As I said, I choose option 3, which is have found is more or less a combination of the two. I provide students with a link from a shared server (ie dropbox) in blackboard. That way, whenever students click the link they are taken to the document via the web browser. Plus, if I want to make changes to the documents I can simply make the change to the actual file without having to navigate in blackboard. This is especially useful if you put your syllabus is 2-3 different places (ie on the main page, then in discussion forums, email to students, etc.). This makes it very easy and you can tell students that whenever they want to see the document to please click the link. Any downloaded version is always old. I also put a modified date at the top so they can match up downloaded version to the latest link.
I just read this article. It doesn’t really tell you much. I have written about this topic and time and time again. Is college worth it? Well like the student in the article that spent $200k on an undergraduate education on some random private school, then no its not. But that is a terrible example. Essentially they spent 200k on something that could have cost 30-50k. College can be even cheaper than that by going to community for 2 yrs then a state school. College is only expensive if you make it expensive. Otherwise it doesn’t cost more than an SUV. Is college worth it to Goldman and Sachs? Just ask their recruiters who are out trying to get the best and brightest from the nations top colleges this spring. They are not knocking down the door of any high schools or factories. They are going to the top colleges and getting a new batch of analysts/interns. So is college worth it? Well if you are trying to get your foot in the door to a financial company like goldman and sachs, yes its probably the only way unless you have some other ins.
When creating a discussion board for an online course you do not just create it and hope it gets used. You also do not just put a bunch of boring questions and hope students learn something. You need to plan it out. I am going to highlight several of the things that I use and have found add to my student’s success and course enjoyment.
Help! – A help or questions and answer forum is a great place for students to ask questions. Students can ask questions and other students can respond. This saves me time because if a student answers the question, I may not need to. Additionally, all students in the course get to see all of the responses.
Cool resources – This is a place for my students and I to post articles, websites, blogs, news stories, etc that are relevant to the course. As an instructor I try to post to this forum about 8-10 times throughout the semester. This is a chance for students to also post cool resources they may come across in their research and coursework that may benefit the rest of the class.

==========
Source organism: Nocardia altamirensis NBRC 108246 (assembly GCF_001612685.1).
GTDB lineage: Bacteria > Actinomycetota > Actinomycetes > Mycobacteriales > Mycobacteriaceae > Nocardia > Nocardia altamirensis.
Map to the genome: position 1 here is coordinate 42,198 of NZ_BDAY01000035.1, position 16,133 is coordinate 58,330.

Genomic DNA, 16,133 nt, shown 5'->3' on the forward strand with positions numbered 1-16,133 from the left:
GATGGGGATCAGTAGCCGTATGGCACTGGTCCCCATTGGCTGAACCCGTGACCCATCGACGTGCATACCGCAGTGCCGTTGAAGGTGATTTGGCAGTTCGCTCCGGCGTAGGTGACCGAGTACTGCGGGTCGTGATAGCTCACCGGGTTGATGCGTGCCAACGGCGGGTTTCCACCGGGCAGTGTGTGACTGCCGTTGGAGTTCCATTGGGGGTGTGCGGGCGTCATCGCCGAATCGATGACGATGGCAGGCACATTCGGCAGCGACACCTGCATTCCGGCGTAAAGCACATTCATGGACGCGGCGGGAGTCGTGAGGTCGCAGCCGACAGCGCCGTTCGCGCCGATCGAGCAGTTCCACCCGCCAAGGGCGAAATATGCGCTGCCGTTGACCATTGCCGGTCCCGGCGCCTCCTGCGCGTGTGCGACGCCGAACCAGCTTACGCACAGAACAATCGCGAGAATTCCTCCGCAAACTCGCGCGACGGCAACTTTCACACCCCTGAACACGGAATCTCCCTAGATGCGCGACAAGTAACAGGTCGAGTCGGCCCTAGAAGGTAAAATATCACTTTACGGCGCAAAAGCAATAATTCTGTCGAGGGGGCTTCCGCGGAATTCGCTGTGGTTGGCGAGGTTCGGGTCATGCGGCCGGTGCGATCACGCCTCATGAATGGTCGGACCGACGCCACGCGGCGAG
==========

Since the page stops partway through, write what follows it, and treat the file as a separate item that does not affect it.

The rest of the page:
Announcements – I post a weekly statement to students in this section. That weekly announcement tells them exactly what is due for the week and includes any course updates. I also send this out as an email. This helps keeps students on track so that they do not feel lost in the course. I find that sending an email and posting to the forum is a must.
Social forum – This is a place where students can post anything – course related or not. This forum usually does not see that much activity however when questions are asked they are usually very important. For instance, students may ask about certifications and such that may not be relevant to my class but are important for all students in my program. Another example might be resume help. Important topics but there may only be 2-3 for a whole semester course.
Introductions – I have all students introduce themselves. I also ask them to post a picture of themselves. This way it puts a face with a name and makes the class more personable. In this introduction I ask them the following: goals, where they live/are from, experience, and ask them to tell us something fun/exciting about themselves. They usually have fun with this.
Discussions – This is where the activities take place. Each week I have students complete activities in my classes and discuss them. I try to stay away from traditional discussion questions as a primary assignment as I find that students feel they are boring. So instead I will ask them to choose a research article and review, create a presentation on a topic, create a table comparing and contrasting, or even create a screencast or video. These activities get at the same type of learning (or deeper) that I would get from discussion questions but are a bit more fun. I try to make a different activity for each week of my course. Students then are usually required to post several times to their classmates.
So the news is out. Flash is being replaced with adobe animate cc. The full adobe announcement can be seen here. What does this mean? It means that Adobe is trying to rebrand Flash. Flash is not going away. Adobe is essentially just renaming it. However, there is more to it than that. Adobe has been working on various HTML5 output tools for the past few years (ie Edge Animate). So when this is released over the next few months, will Edge Animate go away and be merged with Flash? Will Flash actually have good HTML5 output?
I now have both android and apple phones and I have been comparing the two. Thus far, the biggest difference is how they utilize screen size. You can see how I have highlighted the bottom of the phones in the image below. For some reason apple makes you press a button. This button is a huge pain to press if you are used to just tapping the screen. And its a huge waste of screen space. Android has definitely done a better job of utilizing the screen here and I would imagine apple will follow suit shortly. This might not seem like a big deal but once you get used to tapping the screen you never want to constantly keep pushing that button all day long.
Giving a professional presentation? Look no further than this presentation analysis on the late Steve Jobs. This is a great breakdown and can give anyone a lot of great pointers on make a boring presentation much better.